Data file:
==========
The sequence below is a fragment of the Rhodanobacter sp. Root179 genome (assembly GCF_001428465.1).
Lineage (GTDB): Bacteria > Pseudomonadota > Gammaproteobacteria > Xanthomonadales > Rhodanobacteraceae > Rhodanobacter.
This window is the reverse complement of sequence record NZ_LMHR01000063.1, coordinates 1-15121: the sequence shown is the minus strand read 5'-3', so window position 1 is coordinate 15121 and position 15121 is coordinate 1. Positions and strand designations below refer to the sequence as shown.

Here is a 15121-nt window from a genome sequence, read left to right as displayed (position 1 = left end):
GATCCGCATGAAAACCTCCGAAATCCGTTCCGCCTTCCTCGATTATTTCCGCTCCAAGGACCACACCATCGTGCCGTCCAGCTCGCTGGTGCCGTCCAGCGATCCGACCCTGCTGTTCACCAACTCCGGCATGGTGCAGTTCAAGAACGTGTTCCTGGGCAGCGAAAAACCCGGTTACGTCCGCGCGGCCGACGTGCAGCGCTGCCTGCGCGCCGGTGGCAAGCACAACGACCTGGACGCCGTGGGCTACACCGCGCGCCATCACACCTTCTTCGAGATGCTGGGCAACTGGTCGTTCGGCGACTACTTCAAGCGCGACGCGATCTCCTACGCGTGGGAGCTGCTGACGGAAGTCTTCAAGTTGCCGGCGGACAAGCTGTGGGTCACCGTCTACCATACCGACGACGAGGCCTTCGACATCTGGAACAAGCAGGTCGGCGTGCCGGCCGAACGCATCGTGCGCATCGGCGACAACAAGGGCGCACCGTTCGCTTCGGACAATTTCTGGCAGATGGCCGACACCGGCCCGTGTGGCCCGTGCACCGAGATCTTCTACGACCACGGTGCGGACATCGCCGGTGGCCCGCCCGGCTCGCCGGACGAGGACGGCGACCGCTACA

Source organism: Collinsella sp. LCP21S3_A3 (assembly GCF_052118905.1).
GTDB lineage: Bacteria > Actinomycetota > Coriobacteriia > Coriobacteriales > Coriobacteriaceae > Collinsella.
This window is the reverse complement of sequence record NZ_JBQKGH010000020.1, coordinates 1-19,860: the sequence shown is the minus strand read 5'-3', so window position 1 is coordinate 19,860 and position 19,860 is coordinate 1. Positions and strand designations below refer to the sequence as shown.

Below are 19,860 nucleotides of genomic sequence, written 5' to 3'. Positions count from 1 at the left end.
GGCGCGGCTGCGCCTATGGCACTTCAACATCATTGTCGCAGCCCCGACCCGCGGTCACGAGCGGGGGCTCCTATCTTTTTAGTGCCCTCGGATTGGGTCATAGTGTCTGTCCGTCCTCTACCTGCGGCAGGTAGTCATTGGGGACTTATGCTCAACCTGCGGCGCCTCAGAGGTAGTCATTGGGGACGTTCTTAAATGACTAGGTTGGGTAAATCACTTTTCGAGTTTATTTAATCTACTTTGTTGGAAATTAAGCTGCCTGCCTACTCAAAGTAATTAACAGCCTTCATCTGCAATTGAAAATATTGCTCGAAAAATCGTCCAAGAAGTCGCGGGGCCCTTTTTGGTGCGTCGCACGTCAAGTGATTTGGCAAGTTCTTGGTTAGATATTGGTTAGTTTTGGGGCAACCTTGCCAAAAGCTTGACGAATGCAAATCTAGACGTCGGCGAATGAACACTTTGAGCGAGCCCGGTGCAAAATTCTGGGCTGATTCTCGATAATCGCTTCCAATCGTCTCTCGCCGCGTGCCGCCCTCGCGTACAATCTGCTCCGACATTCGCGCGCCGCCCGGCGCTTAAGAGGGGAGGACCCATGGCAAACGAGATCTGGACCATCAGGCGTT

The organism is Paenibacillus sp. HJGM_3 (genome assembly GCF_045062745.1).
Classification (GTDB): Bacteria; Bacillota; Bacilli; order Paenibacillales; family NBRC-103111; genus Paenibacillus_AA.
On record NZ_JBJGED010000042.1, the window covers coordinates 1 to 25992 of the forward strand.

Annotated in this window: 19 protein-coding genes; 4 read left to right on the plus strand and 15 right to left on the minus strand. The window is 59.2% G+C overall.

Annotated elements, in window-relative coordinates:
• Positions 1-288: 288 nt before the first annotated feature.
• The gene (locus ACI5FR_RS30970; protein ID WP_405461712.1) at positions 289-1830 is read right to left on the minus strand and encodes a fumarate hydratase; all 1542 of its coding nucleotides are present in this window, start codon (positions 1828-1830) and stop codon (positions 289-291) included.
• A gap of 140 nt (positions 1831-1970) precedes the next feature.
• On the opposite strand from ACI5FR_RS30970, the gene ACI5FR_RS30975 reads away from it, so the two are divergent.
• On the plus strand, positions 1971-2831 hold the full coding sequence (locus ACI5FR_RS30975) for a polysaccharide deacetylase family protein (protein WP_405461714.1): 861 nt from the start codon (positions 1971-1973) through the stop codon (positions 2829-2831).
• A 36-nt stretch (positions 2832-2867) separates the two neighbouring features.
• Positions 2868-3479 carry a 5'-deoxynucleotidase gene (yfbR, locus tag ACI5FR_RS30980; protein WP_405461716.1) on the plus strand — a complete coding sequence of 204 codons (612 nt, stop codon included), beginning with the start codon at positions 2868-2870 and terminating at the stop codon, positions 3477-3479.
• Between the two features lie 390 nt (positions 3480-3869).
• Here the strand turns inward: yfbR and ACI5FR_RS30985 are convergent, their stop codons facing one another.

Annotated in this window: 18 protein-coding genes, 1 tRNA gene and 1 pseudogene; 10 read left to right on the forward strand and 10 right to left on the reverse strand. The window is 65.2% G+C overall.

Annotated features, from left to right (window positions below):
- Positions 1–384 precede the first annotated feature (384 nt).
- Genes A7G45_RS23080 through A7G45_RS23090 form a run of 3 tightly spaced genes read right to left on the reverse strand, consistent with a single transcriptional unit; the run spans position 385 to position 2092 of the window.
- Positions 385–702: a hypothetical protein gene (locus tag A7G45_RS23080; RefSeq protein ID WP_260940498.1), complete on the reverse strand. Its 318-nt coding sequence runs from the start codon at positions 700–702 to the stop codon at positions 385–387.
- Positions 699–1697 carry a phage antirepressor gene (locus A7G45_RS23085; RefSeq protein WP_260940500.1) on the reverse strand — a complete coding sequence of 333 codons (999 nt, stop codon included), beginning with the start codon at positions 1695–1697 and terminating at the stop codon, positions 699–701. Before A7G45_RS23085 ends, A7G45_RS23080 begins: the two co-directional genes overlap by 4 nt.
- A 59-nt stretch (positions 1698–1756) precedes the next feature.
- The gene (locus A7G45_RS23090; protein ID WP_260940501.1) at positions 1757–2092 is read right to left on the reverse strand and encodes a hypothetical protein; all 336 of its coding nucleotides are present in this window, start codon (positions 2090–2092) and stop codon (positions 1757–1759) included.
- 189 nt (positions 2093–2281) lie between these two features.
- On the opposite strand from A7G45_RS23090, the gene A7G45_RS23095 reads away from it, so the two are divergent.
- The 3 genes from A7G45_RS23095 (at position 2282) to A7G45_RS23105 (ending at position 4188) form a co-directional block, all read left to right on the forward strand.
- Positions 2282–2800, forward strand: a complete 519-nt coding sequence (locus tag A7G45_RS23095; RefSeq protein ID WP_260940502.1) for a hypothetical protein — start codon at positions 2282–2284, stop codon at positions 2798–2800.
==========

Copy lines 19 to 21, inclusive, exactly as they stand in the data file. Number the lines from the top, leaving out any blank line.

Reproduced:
• On the opposite strand from ACI5FR_RS30970, the gene ACI5FR_RS30975 reads away from it, so the two are divergent.
• On the plus strand, positions 1971-2831 hold the full coding sequence (locus ACI5FR_RS30975) for a polysaccharide deacetylase family protein (protein WP_405461714.1): 861 nt from the start codon (positions 1971-1973) through the stop codon (positions 2829-2831).
• A 36-nt stretch (positions 2832-2867) separates the two neighbouring features.